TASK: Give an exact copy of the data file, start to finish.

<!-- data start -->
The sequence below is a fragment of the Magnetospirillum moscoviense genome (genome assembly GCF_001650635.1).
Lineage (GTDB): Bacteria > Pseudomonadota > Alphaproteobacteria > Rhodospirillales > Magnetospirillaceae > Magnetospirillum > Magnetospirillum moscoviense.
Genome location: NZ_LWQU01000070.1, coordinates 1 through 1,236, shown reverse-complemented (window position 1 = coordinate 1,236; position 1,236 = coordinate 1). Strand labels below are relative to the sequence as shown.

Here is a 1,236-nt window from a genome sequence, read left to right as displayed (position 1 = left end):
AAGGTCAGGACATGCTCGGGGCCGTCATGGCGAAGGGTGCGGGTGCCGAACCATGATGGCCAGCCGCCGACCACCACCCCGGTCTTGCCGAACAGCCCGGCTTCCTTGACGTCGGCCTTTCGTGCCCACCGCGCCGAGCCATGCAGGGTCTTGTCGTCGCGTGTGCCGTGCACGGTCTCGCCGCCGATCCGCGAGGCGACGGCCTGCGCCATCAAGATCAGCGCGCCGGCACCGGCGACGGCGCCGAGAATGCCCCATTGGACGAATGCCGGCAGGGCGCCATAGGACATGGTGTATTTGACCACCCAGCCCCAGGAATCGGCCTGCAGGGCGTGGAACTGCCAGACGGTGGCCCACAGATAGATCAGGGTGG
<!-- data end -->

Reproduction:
The sequence below is a fragment of the Magnetospirillum moscoviense genome (genome assembly GCF_001650635.1).
Lineage (GTDB): Bacteria > Pseudomonadota > Alphaproteobacteria > Rhodospirillales > Magnetospirillaceae > Magnetospirillum > Magnetospirillum moscoviense.
Genome location: NZ_LWQU01000070.1, coordinates 1 through 1,236, shown reverse-complemented (window position 1 = coordinate 1,236; position 1,236 = coordinate 1). Strand labels below are relative to the sequence as shown.

Here is a 1,236-nt window from a genome sequence, read left to right as displayed (position 1 = left end):
AAGGTCAGGACATGCTCGGGGCCGTCATGGCGAAGGGTGCGGGTGCCGAACCATGATGGCCAGCCGCCGACCACCACCCCGGTCTTGCCGAACAGCCCGGCTTCCTTGACGTCGGCCTTTCGTGCCCACCGCGCCGAGCCATGCAGGGTCTTGTCGTCGCGTGTGCCGTGCACGGTCTCGCCGCCGATCCGCGAGGCGACGGCCTGCGCCATCAAGATCAGCGCGCCGGCACCGGCGACGGCGCCGAGAATGCCCCATTGGACGAATGCCGGCAGGGCGCCATAGGACATGGTGTATTTGACCACCCAGCCCCAGGAATCGGCCTGCAGGGCGTGGAACTGCCAGACGGTGGCCCACAGATAGATCAGGGTGG